This is a group of rules and requirements that are fundamentally superfluous. We would have expected this scenario to be covered by Regulation 9 PCR2015 on public contracts awarded and design contests organised pursuant to international rules, particularly given the need for an (international) agreement to be reached prior to the cross-border cooperation–either in general terms, or for the specific case. Moreover, the rules in paragraphs 39(6) to (9) leave all decisions to the agreement between the Member States and simply impose a transparency obligation whereby the allocation of responsibilities and the applicable national law must be referred to in the procurement documents (Regulation 39(7)(b) PCR2015). However, this does not sort out any of the practical problems derived from joint procurement (see our comment to Regulation 38 PCR2015), which are potentially magnified by the cross-border nature of the rules under Regulation 39 PCR2015. Hence, this is another area where uptake in practice seems likely to be limited, unless contracting authorities invest significant resources in legal advice.
Cross-border procurement through joint entities
A final alternative for joint cross-border procurement provided by Regulation 39 is the creation of joint entities. These entities will carry out procurement on behalf of contracting authorities based in two or more Member States. The appropriate law applicable will either be the law from the jurisdiction where it is based or the one where the procurement activities will take part. Indeed, paragraphs 39(10) to (14) PCR2015 establish rules for contracting authorities of different Member States to set up a joint (in-house?) entity, including European Groupings of territorial cooperation under Regulation 1082/2006 or other entities established under Union law. This raises the already mentioned question whether other sorts of joint entities (ie other than those established under EU law) can be created under the general clause of Regulation 39(1) PCR2015 or not.
In any case, for the purposes of the joint entities established under EU law, by a decision of the competent body of the joint entity, the participating contracting authorities shall agree on the applicable national procurement rules of one of the following Member States:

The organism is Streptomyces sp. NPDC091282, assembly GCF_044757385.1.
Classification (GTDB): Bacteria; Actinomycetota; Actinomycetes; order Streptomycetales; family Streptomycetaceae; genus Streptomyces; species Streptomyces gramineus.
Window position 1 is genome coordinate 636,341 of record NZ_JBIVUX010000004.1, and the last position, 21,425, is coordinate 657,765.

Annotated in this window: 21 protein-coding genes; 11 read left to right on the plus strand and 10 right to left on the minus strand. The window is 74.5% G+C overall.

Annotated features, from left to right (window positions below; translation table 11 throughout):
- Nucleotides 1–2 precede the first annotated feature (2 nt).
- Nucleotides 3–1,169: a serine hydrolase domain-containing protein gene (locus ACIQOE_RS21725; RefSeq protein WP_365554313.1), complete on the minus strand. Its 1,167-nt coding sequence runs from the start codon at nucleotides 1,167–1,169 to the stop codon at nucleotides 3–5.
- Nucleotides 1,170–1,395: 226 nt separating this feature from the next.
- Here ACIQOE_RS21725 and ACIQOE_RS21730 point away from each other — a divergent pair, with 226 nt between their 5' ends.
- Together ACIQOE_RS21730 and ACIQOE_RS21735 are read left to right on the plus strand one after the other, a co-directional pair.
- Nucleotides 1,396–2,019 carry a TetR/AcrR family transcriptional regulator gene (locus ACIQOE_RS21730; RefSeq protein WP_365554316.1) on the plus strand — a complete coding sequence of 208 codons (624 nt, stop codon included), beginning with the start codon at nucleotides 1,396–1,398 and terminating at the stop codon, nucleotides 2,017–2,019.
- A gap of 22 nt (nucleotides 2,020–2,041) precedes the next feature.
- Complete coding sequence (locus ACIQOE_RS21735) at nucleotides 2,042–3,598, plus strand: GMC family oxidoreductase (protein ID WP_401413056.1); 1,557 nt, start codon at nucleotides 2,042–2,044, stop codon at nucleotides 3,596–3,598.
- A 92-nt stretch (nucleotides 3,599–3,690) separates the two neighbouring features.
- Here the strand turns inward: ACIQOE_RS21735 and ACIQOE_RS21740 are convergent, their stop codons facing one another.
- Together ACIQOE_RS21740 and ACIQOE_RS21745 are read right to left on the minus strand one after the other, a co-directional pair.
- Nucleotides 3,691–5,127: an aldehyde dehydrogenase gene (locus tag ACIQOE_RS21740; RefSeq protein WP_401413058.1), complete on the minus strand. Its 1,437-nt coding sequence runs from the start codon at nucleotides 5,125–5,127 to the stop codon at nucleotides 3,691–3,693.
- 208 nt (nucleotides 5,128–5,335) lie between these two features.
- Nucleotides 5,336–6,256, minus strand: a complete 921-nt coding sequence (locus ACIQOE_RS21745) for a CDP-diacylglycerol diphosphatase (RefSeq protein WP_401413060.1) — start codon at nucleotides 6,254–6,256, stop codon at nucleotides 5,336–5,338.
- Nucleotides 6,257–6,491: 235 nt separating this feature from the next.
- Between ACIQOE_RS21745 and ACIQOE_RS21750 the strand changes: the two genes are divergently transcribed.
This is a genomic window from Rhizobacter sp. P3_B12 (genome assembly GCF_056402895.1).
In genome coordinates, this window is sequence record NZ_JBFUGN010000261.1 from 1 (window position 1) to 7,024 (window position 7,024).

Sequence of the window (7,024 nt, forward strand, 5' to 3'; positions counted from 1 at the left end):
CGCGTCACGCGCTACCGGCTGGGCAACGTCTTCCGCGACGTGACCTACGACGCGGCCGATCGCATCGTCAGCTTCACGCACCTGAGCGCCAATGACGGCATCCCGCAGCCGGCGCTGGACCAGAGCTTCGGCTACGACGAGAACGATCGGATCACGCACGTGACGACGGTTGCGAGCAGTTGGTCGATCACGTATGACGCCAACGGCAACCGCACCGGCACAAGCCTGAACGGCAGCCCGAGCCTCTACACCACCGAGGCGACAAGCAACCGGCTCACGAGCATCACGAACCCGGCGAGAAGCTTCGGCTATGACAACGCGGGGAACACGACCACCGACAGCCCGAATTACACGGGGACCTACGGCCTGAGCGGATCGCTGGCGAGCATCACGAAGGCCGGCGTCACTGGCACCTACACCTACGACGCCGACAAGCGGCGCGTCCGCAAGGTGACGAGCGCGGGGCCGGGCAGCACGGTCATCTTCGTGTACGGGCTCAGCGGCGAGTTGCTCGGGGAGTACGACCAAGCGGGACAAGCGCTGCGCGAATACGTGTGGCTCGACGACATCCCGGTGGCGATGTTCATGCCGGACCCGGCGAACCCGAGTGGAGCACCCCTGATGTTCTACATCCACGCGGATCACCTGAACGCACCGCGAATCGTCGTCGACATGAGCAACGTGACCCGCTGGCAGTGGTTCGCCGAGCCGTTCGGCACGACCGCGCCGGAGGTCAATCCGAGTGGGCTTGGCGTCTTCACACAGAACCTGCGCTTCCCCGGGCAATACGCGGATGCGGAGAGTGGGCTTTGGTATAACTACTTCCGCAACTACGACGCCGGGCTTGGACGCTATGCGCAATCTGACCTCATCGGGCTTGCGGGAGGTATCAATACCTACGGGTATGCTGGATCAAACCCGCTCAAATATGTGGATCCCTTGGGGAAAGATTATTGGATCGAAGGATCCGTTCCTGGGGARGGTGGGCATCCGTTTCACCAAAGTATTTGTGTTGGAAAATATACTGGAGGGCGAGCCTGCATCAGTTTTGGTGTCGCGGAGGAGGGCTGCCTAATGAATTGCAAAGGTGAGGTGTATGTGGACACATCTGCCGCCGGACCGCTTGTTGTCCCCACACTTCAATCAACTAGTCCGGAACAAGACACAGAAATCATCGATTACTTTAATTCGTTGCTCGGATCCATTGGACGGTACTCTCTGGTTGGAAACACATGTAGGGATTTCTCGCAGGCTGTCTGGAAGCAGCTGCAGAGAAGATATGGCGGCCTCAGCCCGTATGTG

(a) the national provisions of the Member State where the joint entity has its registered office; or
(b) the national provisions of the Member State where the joint entity is carrying out its activities.
Such agreement may either apply for an undetermined period, when fixed in the constitutive act of the joint entity, or may be limited to a certain period of time, certain types of contracts or to one or more individual contract awards.
In this case, there is no specific transparency requirement to the effect of imposing disclosure of such agreement in the relevant procurement documents, but the joint entity would be well advised to do so. In this scenario, the same issues concerning the conflict-of-law-like issues discussed above also apply.
Cross-border joint procurement is a good idea in theory but one that will have limited use in practice—prior to 2014, effectively we have only seen it being used in practice once in a joint Italy – France procurement project. As with so many of the changes introduced in this new round of Regulations, these changes are targeted at the top 1% of contracting authorities in terms of budget and capacity, not the run of the mill procurement authority dealing with day-to-day purchasing requirements. In our view, all of the above creates the impression that these rules will be applicable in a marginal set of cases where contracting authorities of different Member States engage in long-term cooperation for public procurement purposes, which seems most likely in frontier areas. In any case, the rules in Regulation 39 PCR2015 are mostly limited or completely open to agreement between the Member States/contracting authorities involved, so they can hardly be seen as much more than enabling provisions and, in that case, their relationship (or distinction) with Regulation 9 PCR2015 is unclear. Moreover, the rules leave more question unanswered than it would seem at first glimpse. For a fuller discussion of the shortcomings of these rules, please see A Sanchez-Graells, “Collaborative Cross-Border Procurement in the EU: Future or Utopia?” (2016) 3(1) Upphandlingsrättslig Tidskrift 11-37, available at http://ssrn.com/abstract=2734123 .
Proposed citation: Albert Sanchez-Graells & Pedro Telles, (2016) Commentary to the Public Contracts Regulations 2015, available at: www.pcr2015.uk.
Last modified: September 5, 2016 by Pedro Telles